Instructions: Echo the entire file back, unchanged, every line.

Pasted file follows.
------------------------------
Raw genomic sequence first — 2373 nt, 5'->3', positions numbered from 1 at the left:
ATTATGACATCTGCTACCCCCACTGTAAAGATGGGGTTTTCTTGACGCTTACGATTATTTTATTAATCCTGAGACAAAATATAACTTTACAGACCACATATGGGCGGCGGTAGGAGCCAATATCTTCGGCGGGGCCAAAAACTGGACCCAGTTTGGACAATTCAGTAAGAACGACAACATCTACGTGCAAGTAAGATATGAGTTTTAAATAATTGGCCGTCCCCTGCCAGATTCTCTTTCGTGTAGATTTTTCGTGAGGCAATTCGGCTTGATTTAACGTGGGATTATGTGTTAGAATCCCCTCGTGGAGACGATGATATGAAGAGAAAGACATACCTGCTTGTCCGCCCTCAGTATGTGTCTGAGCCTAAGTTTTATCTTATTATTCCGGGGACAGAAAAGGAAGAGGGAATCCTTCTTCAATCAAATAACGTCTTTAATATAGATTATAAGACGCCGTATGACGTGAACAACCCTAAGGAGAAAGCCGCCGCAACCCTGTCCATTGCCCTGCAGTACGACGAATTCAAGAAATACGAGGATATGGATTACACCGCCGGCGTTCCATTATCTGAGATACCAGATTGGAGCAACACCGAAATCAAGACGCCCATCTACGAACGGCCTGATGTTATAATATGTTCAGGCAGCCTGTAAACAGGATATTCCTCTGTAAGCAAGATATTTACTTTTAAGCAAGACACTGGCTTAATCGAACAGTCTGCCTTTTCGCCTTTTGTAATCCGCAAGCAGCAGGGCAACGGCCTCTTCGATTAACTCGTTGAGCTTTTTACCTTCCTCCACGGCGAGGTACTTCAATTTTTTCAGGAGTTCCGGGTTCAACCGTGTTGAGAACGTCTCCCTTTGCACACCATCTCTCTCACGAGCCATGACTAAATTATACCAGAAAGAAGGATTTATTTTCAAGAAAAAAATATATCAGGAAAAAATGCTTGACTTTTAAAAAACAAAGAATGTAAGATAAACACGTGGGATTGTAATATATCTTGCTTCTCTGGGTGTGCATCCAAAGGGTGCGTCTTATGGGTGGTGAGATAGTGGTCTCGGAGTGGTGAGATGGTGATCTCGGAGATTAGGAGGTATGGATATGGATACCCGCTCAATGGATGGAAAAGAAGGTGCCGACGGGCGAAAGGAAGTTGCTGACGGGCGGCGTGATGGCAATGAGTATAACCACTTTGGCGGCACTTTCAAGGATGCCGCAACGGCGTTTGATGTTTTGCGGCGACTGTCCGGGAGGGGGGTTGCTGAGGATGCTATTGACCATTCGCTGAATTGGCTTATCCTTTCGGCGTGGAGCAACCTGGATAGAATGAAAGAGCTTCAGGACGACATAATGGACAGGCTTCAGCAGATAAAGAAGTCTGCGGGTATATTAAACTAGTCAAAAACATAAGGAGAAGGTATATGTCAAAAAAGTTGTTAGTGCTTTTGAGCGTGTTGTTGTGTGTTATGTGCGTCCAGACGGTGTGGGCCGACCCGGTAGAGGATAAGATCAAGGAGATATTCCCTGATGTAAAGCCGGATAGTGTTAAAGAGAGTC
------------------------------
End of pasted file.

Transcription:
Raw genomic sequence first — 2373 nt, 5'->3', positions numbered from 1 at the left:
ATTATGACATCTGCTACCCCCACTGTAAAGATGGGGTTTTCTTGACGCTTACGATTATTTTATTAATCCTGAGACAAAATATAACTTTACAGACCACATATGGGCGGCGGTAGGAGCCAATATCTTCGGCGGGGCCAAAAACTGGACCCAGTTTGGACAATTCAGTAAGAACGACAACATCTACGTGCAAGTAAGATATGAGTTTTAAATAATTGGCCGTCCCCTGCCAGATTCTCTTTCGTGTAGATTTTTCGTGAGGCAATTCGGCTTGATTTAACGTGGGATTATGTGTTAGAATCCCCTCGTGGAGACGATGATATGAAGAGAAAGACATACCTGCTTGTCCGCCCTCAGTATGTGTCTGAGCCTAAGTTTTATCTTATTATTCCGGGGACAGAAAAGGAAGAGGGAATCCTTCTTCAATCAAATAACGTCTTTAATATAGATTATAAGACGCCGTATGACGTGAACAACCCTAAGGAGAAAGCCGCCGCAACCCTGTCCATTGCCCTGCAGTACGACGAATTCAAGAAATACGAGGATATGGATTACACCGCCGGCGTTCCATTATCTGAGATACCAGATTGGAGCAACACCGAAATCAAGACGCCCATCTACGAACGGCCTGATGTTATAATATGTTCAGGCAGCCTGTAAACAGGATATTCCTCTGTAAGCAAGATATTTACTTTTAAGCAAGACACTGGCTTAATCGAACAGTCTGCCTTTTCGCCTTTTGTAATCCGCAAGCAGCAGGGCAACGGCCTCTTCGATTAACTCGTTGAGCTTTTTACCTTCCTCCACGGCGAGGTACTTCAATTTTTTCAGGAGTTCCGGGTTCAACCGTGTTGAGAACGTCTCCCTTTGCACACCATCTCTCTCACGAGCCATGACTAAATTATACCAGAAAGAAGGATTTATTTTCAAGAAAAAAATATATCAGGAAAAAATGCTTGACTTTTAAAAAACAAAGAATGTAAGATAAACACGTGGGATTGTAATATATCTTGCTTCTCTGGGTGTGCATCCAAAGGGTGCGTCTTATGGGTGGTGAGATAGTGGTCTCGGAGTGGTGAGATGGTGATCTCGGAGATTAGGAGGTATGGATATGGATACCCGCTCAATGGATGGAAAAGAAGGTGCCGACGGGCGAAAGGAAGTTGCTGACGGGCGGCGTGATGGCAATGAGTATAACCACTTTGGCGGCACTTTCAAGGATGCCGCAACGGCGTTTGATGTTTTGCGGCGACTGTCCGGGAGGGGGGTTGCTGAGGATGCTATTGACCATTCGCTGAATTGGCTTATCCTTTCGGCGTGGAGCAACCTGGATAGAATGAAAGAGCTTCAGGACGACATAATGGACAGGCTTCAGCAGATAAAGAAGTCTGCGGGTATATTAAACTAGTCAAAAACATAAGGAGAAGGTATATGTCAAAAAAGTTGTTAGTGCTTTTGAGCGTGTTGTTGTGTGTTATGTGCGTCCAGACGGTGTGGGCCGACCCGGTAGAGGATAAGATCAAGGAGATATTCCCTGATGTAAAGCCGGATAGTGTTAAAGAGAGTC